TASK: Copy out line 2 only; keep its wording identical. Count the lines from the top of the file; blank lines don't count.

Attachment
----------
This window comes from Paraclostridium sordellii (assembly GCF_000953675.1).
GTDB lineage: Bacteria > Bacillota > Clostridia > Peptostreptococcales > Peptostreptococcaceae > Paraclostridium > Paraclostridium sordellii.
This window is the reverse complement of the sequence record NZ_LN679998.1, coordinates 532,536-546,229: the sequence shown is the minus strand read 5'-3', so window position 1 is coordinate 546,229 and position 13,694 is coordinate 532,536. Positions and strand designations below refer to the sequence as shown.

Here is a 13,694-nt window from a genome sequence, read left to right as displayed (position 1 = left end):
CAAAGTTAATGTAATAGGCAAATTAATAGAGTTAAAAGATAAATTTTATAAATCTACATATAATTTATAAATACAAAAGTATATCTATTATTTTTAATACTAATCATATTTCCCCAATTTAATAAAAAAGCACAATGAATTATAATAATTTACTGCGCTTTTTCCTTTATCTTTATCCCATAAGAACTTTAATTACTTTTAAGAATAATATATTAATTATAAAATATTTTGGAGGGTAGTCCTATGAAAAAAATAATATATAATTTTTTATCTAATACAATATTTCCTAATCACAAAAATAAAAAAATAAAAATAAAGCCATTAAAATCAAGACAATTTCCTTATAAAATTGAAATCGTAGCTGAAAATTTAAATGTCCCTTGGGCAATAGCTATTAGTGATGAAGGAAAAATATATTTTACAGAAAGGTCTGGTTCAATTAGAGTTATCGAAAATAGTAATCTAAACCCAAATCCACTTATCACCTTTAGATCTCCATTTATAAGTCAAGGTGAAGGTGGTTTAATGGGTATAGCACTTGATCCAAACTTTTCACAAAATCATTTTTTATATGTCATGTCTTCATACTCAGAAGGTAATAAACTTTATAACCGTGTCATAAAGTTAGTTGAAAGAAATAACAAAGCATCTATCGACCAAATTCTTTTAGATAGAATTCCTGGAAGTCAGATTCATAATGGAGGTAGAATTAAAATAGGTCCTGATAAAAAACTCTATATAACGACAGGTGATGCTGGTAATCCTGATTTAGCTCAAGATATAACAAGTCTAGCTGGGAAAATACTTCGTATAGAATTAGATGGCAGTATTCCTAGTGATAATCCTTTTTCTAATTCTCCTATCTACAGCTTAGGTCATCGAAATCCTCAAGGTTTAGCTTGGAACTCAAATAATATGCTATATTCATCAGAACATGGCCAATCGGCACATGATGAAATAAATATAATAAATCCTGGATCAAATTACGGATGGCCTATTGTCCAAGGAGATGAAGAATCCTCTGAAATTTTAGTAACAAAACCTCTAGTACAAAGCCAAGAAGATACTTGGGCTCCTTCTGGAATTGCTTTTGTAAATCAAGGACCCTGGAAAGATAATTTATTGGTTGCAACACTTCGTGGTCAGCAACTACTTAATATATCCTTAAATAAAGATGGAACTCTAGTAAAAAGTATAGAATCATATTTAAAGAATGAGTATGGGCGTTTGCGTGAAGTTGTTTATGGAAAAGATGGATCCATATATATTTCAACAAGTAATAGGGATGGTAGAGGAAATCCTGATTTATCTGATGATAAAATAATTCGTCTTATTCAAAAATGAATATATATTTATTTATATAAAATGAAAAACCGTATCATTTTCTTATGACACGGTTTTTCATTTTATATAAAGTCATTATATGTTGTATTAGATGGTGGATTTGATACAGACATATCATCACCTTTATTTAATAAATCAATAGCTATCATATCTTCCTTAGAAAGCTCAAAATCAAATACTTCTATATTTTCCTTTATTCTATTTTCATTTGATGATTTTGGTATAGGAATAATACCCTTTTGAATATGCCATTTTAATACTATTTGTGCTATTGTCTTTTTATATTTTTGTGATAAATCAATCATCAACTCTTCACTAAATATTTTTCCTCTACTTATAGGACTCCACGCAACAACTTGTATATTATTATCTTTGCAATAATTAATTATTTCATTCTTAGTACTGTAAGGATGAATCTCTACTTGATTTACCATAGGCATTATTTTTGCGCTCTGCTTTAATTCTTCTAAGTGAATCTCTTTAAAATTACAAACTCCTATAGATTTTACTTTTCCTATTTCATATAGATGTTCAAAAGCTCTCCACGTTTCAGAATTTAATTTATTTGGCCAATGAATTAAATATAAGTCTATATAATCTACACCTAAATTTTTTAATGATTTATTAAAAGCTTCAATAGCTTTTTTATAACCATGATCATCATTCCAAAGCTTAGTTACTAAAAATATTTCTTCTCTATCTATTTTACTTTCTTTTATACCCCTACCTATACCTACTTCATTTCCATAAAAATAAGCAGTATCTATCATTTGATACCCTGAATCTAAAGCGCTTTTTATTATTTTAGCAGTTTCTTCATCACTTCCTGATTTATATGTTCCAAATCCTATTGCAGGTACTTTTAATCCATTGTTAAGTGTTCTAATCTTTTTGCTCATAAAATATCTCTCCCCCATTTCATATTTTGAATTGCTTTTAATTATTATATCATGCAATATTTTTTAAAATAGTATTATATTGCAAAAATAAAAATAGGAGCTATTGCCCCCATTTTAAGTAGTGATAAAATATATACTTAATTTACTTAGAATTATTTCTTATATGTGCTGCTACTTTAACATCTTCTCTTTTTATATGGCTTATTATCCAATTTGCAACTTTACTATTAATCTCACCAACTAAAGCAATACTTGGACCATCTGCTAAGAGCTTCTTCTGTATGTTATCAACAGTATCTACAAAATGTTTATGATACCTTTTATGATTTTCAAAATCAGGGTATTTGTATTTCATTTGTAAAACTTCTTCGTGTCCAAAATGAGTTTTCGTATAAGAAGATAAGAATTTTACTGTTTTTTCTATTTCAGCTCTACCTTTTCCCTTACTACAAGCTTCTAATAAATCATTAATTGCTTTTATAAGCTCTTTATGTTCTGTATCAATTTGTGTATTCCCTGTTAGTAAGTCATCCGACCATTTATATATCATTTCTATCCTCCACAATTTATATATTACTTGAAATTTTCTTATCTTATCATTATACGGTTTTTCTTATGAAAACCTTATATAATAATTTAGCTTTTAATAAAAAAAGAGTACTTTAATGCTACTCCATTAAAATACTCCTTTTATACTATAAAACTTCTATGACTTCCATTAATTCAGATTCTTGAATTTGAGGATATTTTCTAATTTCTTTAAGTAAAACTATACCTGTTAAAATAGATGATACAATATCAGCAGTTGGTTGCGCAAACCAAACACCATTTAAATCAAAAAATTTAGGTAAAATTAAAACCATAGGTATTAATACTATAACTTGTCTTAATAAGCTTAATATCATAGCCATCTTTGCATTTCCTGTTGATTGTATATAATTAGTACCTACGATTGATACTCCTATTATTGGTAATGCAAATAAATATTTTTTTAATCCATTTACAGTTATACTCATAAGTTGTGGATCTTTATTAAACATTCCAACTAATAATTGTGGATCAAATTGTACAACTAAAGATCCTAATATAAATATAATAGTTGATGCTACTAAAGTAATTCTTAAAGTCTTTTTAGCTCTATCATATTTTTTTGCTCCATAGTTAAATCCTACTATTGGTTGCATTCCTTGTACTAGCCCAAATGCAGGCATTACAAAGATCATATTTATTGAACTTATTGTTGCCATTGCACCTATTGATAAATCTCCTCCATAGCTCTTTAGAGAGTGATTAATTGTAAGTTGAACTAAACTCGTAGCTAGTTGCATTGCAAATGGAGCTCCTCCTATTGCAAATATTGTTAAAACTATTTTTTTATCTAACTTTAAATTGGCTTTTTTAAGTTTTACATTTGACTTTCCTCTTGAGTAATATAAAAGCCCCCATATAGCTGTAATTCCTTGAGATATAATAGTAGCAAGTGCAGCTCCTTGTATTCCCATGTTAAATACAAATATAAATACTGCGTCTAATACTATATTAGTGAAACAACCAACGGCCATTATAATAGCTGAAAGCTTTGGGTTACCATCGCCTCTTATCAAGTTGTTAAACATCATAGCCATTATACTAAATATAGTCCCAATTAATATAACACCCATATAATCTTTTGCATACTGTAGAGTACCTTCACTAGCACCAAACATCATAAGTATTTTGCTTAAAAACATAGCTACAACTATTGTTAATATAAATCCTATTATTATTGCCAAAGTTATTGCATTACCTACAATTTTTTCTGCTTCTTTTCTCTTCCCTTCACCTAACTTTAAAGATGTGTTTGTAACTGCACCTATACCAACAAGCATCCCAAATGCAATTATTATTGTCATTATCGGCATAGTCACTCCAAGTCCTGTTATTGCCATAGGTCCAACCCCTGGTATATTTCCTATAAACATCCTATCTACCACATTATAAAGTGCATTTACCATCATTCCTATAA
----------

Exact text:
GTDB lineage: Bacteria > Bacillota > Clostridia > Peptostreptococcales > Peptostreptococcaceae > Paraclostridium > Paraclostridium sordellii.